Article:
City Council member Mary Ellen Christensen delivered a passionate defense of her proposal to allow administrative issuance of catering permits, but the proposal failed on a 3-3 tie vote. (Ernie Over photo)

By Ernie Over, managing editor, county10.com

(Riverton, Wyo.) – The Riverton City Council agreed Tuesday night to proceed with a proposal to allow the raising of chickens inside the city limits, but in a split vote defeated a measure that would’ve made the issuance of catering permits easier.

City Council member Mary Ellen Christensen delivered a passionate defense of her proposal to allow administrative issuance of catering permits, but the proposal failed on a 3-3 tie vote. (Ernie Over photo)

The latter discussion was filled with passionate debate, especially from Council Member Mary Ellen Christensen, who said she believes that making the process to obtain a catering permit easier would give the city more control over alcohol parties. Christensen argued that there would be no less oversight over the process if the city administration issued the permits rather than the city council. Not only would it speed up the process to obtain the permits, but Christensen said applicants would have to follow the same parameters that now exist.

An opinion on the question written by City Attorney Rick Sollars indicated that only the governing body of the city, that is the city council, could approve and issue the permits. Without that approval, Sollars said any permit issued would not be legal.  But City Administrator Steven Weaver said other cities across the state allow the administrative issuance of the permits based on recommendations from the Wyoming Liquor Commission. Councilor Eric Heiser noted the state statute appeared to be contradictory, suggesting that both a governing body or the Liquor Commission could authorize administrative approval for the permits. He suggested the city seek a formal Attorney General’s opinion on the issue. “I’m all right with moving forward as long as we get an AG’s opinion,” he said.

Councilor Todd Smith said he initially did not have any problems with the issue, but now he said there appears to be significant legal confusion on the issue. “Our attorney and chief of police don’t think this is a good idea,” he said, “We don’t have a firm place to stand.” He agreed an Attorney Generals opinion would be needed before moving forward.

Council member Richard Gard, who generally opposes regulations on business, said the city’s attorney and police chief both believed the permits should be brought to the council, as is current practice. “I don’t see this takes a lot of our time and it’s a good thing to keep at this location,” he said, but quickly added, “although I am in favor of cutting regulations.”

City Administrator Steven Weaver said staff research on the issue indicated a number of Wyoming cities allow administrative issuance of catering permits, but the city attorney disagreed in a memo to the councilors. (Ernie Over photo)

Mayor Ron Warpness noted that the city only last year had greatly expanded the number of catering permits in the city each year and he said the community continues to struggle with alcohol abuse. “Our community has such a horrendous problem with alcohol, with us to be seen as watering down the process I have a real problem with that,” he said . “Eighty Five percent of our police activity involves alcohol use, and to make it easier, I just have a hard time going there.”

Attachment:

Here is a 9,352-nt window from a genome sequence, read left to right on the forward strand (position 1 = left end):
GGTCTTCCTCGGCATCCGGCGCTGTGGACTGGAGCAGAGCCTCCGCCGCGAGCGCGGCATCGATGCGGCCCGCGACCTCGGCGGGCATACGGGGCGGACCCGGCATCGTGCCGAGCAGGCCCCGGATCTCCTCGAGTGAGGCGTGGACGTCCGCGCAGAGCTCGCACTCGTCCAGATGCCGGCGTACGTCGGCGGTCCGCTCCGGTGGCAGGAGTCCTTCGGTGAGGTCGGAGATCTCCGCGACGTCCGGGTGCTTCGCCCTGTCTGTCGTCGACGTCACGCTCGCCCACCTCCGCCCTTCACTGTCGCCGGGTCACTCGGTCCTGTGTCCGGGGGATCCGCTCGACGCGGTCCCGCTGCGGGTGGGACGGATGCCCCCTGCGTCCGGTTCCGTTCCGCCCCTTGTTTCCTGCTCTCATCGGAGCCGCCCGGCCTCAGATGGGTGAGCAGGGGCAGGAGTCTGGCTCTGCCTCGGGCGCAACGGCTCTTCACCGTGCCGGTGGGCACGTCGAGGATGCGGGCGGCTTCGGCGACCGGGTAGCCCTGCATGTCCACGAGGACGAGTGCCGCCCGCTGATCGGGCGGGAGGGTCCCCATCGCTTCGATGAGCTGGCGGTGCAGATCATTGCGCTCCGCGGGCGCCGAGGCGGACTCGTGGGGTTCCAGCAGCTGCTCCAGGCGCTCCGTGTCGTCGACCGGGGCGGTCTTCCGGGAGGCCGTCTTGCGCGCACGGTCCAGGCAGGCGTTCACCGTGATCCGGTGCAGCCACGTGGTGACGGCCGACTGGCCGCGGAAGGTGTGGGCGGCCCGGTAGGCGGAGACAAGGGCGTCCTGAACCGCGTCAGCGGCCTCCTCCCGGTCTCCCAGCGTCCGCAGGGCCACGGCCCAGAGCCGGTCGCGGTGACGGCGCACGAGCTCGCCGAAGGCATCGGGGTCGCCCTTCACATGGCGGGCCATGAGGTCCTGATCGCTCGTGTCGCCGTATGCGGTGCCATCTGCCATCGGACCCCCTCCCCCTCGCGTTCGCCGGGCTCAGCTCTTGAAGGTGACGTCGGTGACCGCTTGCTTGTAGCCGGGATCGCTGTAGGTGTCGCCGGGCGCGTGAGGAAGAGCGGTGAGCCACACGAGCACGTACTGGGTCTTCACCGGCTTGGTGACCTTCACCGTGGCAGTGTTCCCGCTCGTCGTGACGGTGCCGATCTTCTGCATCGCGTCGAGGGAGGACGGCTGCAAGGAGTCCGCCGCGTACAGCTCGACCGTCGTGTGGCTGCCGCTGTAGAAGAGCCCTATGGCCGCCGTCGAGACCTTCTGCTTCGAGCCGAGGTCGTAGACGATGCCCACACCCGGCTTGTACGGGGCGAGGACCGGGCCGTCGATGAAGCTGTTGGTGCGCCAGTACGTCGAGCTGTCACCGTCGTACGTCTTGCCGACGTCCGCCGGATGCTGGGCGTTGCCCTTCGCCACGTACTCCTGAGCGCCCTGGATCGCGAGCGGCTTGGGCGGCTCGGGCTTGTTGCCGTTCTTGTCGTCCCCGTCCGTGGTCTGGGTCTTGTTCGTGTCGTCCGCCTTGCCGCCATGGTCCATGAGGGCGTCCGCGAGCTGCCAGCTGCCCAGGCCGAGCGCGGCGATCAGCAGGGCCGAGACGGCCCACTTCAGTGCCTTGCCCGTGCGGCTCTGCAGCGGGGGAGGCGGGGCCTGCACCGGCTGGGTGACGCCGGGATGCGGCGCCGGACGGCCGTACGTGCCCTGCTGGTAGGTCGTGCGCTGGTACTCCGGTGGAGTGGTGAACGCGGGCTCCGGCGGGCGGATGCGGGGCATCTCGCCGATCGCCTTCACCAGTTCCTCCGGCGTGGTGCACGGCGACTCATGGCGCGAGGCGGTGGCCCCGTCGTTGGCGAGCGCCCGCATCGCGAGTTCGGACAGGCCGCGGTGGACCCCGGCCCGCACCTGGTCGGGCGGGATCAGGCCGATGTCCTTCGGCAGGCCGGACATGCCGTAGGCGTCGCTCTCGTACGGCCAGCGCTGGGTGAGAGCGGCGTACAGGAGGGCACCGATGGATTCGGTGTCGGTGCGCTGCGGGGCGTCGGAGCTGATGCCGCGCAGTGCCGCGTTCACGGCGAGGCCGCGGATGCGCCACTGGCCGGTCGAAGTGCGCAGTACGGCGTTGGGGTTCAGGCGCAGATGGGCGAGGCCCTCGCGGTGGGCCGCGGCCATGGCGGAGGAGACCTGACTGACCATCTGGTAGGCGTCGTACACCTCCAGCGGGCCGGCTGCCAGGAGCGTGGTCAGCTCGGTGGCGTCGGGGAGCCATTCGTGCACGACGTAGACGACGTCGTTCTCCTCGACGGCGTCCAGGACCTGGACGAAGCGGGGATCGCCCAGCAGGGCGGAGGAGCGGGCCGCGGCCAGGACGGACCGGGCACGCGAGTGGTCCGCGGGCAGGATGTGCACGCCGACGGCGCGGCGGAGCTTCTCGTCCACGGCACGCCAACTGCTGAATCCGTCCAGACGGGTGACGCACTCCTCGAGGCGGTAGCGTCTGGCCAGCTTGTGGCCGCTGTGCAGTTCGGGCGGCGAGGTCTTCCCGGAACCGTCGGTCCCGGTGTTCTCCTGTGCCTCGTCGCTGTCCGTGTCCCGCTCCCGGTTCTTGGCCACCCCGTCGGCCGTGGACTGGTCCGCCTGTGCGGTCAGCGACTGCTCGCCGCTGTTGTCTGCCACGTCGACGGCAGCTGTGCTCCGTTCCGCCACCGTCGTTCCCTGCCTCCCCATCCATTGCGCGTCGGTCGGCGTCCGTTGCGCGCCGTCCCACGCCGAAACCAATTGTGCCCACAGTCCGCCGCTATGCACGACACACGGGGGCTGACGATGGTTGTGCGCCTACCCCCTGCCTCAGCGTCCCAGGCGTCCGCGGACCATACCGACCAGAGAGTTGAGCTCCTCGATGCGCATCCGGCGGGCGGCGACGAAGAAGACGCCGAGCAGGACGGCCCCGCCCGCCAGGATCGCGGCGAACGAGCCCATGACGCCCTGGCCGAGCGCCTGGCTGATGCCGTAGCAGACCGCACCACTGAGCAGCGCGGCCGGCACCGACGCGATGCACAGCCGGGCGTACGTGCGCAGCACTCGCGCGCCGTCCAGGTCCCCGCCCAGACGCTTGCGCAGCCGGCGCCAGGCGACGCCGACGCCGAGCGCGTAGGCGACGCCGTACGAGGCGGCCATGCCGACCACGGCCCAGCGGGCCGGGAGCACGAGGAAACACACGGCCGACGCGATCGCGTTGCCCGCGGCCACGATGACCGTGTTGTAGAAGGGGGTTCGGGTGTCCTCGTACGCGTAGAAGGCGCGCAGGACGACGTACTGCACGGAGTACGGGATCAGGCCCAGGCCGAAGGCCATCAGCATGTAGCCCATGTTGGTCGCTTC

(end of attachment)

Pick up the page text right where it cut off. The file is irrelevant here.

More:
Ultimately, the council split on a 3-3 vote, killing the proposal. Voting in favor of pursing an ordinance to allow administrative approval of catering permits were councilors Christensen, John Lars Baker and Heiser. Opposing the measure were councilors Smith and Gard. Mayor Warpness also voted no.

The proposal to allow chickens in the city limits did not feature as much passionate debate, and it sailed through on a 5 to 1 vote, with only Christensen opposed.

Community Development Director Sandy Luers said that since she’s held her position in the last four years, she’s never taken one complaint over chickens and she hadn’t seen a chicken in the city limits. “If they are out there, people are keeping them in their houses,” she guessed. “If there are chickens out there and there have been no complaints, then this warrants consideration,” she said. Luers presented a report that detailed what other cities in the state allow or do not allow regarding chickens. Luers said she talked with Lander City Clerk Robin Griffin who noted that Lander does not prohibit chickens, and they they have not had any problems with them.

Christensen said she knows of one rooster, “somewhere near my house, I hear it all the time,” she said

Warpness said it made sense to him “to not have any guidelines but to allow good common sense.” He also said , “I don’t want to inject ourselves into people’s personal property rights.” The mayor also noted the council had a rather controversial measure earlier in the year to limit the number of dogs a city resident could own.

Smith said if the measure moves forward and chickens are allowed, and if any problems pop up, “we could address it at that time.”

The measure will now move forward.